CIVICUS Civil Society Index

An international action-research project by and for civil society

Posts Tagged ‘CSI project’

Restrictions and the politicisation of civic space: challenges for civil society in Nicaragua

Posted by civilsocietyindex on April 1, 2011

The Civil Society Index (CSI) was implemented in Nicaragua by La Red Nicaraguėnse por la Democracia y el Desarrollo Local (RNDDL – Nicaraguan Network for Democracy and Local Development), along with CIVICUS: World Alliance for Citizen Participation (CIVICUS).

The key finding of the CSI study in Nicaragua relates to the external environment dimension, which assesses the conditions within which civil society operates. This was the lowest score of all five dimensions in the Nicaraguan CSI, and the report notes that the situation shifted rapidly during the process of the research study. Two contradictory trends are revealed. Over the last few decades, many CSOs have promoted human rights and citizen participation in public administration, in particular for vulnerable groups such as women, children and indigenous peoples. After concerted campaigns, a series of laws were passed favouring political democratisation, such as the law of citizen participation and the public information access law, in an effort to strengthen spheres of dialogue and negotiation with the state. But at the same time, and contradicting this democratisation process, the major political parties made a pact to dole out state powers and set electoral rules that suit them. The report suggests that disregard of the rule of law and the application of rigged laws has been a historical trend, in which the current government participates.

Nicaragua’s national context is undoubtedly unfavourable for civil society to flourish, given its high levels of poverty, inequality, corruption, and economic stagnation resulting from the current crisis in global capitalism. Politically, the state is seen to have little capacity to carry out basic functions. Laws are considered restrictive due to difficulties in obtaining legal status, and discriminatory fiscal control methods are applied according to party affiliation of CSOs. One third of CSOs surveyed said they had been the victims of aggression by the local or national government over the last 10 years, including abuse of power, restrictions on strikes and mobilisations, aggression and depravation of liberty, injury and libel, the closure of legal spheres of participation and violations of human and civil rights. The situation has worsened with the arrival of a new administration in 2007 that has implemented a system to exclude social organisations and that has limited rights of association, expression and cooperation of non-affiliated CSOs.

The picture painted in the report is therefore one of contrasts. Civil society has a great number of strengths, practising the values that it promotes, achieving significant impact, and with a fairly well developed infrastructure. However, civic space is fundamentally challenged by the political environment in Nicaragua. Political and legal restrictions and attacks on civil society, both formal and subtle, create difficult operating conditions. Civic space has become highly politicised, threatening to subject the everyday activities of CSOS to their affinity – or lack of affinity – with the ruling party. Until steps are taken to depoliticise civic space and safeguard civil society against attacks from government, the report concludes that civil society will continue to struggle to realise its full potential and build on its strengths.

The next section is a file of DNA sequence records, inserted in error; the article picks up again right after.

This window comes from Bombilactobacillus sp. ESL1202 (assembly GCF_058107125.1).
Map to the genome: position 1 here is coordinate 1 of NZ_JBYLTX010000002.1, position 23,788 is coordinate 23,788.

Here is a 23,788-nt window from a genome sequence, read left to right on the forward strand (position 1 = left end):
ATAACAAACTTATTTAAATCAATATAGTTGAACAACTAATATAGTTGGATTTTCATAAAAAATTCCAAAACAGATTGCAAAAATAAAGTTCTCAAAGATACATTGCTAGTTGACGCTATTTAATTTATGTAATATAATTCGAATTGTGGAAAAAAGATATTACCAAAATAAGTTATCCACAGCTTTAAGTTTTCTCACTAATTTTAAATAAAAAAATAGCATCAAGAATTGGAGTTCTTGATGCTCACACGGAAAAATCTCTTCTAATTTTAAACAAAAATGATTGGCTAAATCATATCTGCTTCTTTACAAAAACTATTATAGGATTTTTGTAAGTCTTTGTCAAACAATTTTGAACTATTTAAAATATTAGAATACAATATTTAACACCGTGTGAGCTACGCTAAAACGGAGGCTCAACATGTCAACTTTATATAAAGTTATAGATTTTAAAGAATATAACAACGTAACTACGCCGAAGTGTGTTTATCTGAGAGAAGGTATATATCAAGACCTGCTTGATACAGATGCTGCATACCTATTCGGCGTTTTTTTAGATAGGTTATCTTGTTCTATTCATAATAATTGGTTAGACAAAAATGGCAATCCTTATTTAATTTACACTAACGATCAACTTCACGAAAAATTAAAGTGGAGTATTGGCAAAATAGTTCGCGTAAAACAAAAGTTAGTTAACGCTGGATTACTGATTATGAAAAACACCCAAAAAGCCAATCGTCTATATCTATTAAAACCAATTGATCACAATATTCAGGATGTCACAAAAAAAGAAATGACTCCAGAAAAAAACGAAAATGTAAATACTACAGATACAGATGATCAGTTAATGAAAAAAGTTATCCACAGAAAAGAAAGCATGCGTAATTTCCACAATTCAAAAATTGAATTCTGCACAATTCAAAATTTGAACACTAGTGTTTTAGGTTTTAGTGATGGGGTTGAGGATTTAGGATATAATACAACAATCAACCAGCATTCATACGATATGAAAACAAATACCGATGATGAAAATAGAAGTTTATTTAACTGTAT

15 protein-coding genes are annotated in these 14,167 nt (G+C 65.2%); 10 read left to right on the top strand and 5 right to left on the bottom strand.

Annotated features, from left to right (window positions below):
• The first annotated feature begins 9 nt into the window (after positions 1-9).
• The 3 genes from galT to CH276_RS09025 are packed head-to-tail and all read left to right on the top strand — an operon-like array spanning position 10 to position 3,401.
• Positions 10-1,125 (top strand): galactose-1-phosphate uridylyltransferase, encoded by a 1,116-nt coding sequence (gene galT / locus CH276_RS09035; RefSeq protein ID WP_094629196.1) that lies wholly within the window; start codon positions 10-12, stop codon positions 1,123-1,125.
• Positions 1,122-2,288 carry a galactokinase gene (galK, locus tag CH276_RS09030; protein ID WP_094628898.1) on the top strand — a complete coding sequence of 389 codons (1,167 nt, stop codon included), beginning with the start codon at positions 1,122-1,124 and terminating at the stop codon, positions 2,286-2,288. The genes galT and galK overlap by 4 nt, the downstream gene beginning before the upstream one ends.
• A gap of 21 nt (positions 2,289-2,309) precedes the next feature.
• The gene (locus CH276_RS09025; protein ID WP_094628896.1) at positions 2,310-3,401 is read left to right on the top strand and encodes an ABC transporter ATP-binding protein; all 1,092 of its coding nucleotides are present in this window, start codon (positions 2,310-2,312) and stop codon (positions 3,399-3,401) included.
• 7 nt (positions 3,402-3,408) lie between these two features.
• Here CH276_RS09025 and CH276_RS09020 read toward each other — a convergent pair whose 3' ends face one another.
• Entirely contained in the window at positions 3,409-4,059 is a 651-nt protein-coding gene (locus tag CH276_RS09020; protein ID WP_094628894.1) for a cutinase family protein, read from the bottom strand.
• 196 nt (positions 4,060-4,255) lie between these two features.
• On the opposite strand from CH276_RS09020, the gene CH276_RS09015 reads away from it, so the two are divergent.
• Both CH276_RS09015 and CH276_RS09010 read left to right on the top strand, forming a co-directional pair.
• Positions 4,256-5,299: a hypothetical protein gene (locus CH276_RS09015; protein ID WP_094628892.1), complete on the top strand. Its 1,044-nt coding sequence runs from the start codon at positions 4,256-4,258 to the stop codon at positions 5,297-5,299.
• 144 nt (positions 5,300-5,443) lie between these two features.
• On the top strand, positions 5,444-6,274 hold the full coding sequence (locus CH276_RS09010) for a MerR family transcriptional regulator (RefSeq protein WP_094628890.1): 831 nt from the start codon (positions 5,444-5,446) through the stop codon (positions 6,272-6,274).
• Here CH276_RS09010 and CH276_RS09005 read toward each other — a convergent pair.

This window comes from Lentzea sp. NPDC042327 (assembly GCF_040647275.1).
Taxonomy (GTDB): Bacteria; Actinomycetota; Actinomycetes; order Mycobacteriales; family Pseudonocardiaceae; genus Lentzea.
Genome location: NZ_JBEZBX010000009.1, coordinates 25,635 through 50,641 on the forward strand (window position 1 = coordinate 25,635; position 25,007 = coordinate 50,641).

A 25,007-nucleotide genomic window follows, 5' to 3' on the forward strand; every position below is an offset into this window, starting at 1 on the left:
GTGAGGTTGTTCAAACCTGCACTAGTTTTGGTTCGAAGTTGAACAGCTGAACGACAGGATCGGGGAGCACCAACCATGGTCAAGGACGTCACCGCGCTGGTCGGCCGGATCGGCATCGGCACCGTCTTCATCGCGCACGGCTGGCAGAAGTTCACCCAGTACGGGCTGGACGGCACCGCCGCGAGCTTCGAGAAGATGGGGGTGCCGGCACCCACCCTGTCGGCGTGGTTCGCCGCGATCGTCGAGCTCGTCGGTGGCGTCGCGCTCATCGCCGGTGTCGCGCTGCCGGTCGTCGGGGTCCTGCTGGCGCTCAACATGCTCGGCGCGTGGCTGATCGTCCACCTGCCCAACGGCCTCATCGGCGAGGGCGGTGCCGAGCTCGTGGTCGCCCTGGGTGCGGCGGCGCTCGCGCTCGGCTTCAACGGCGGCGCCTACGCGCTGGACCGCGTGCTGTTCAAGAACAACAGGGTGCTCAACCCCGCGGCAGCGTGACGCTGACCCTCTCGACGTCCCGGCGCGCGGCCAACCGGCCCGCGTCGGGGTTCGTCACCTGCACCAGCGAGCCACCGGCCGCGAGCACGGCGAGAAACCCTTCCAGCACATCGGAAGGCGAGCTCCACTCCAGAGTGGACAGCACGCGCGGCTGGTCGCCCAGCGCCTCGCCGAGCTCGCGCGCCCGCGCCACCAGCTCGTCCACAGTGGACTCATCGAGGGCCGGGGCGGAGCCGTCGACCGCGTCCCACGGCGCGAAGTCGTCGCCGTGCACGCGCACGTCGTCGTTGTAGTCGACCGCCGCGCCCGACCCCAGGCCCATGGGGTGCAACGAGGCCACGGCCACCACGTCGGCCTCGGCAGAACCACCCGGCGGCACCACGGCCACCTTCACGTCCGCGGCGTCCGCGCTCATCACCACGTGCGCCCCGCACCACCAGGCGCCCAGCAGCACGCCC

To read the full report, click here

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The State of Civil Society in Rwanda in National Development

Posted by civilsocietyindex on March 31, 2011

The CIVICUS Civil Society Index (CSI) is pleased to announce the publication of the CSI report from Rwanda. The project was implemented in Rwanda by the Conseil de Concertation des Organisations d’Appui aux Initiatives de Base (CCOAIB), with financial support from the United Nations Development Programme (UNDP).

As far as civil society structure is concerned, the study looked at a number of indicators pointing to the breadth of citizen participation, charitable giving, volunteering, collective community action, civil society activities, civil society membership and civil society geographical distribution. Generally, weaknesses prevail within this area, with only charitable giving and collective community action appearing to be strong.

Against this, on the whole, Rwandan civil society is felt to adhere strongly to positive values, such as anti-corruption, gender equity, poverty eradication, tolerance and democracy promotion. However, the study also reveals that Rwandan civil society has weak spots around encouraging governmental transparency and environmental protection.

Some of the recommendations that the report makes include improving partnership between the state, private sector and civil society, strengthening CSO voices in lobbying and advocacy, find ways of minimising dependence on and influence by external donors by strengthening and diversifying domestic fundraising techniques, and concentrating on ways of boosting the capacity of civil society to hold the government accountable for its decisions.

To read the full report, click here

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Guide for Strengthening Civil Society: CSI In Kazakhstan

Posted by civilsocietyindex on March 30, 2011

The CIVICUS Civil Society Index is pleased to announce the release of the Analytical Country Report on the state of civil society in Kazakhstan. The project was implemented in Kazakhstan with the cooperation of the Public Policy Research Centre and CIVICUS.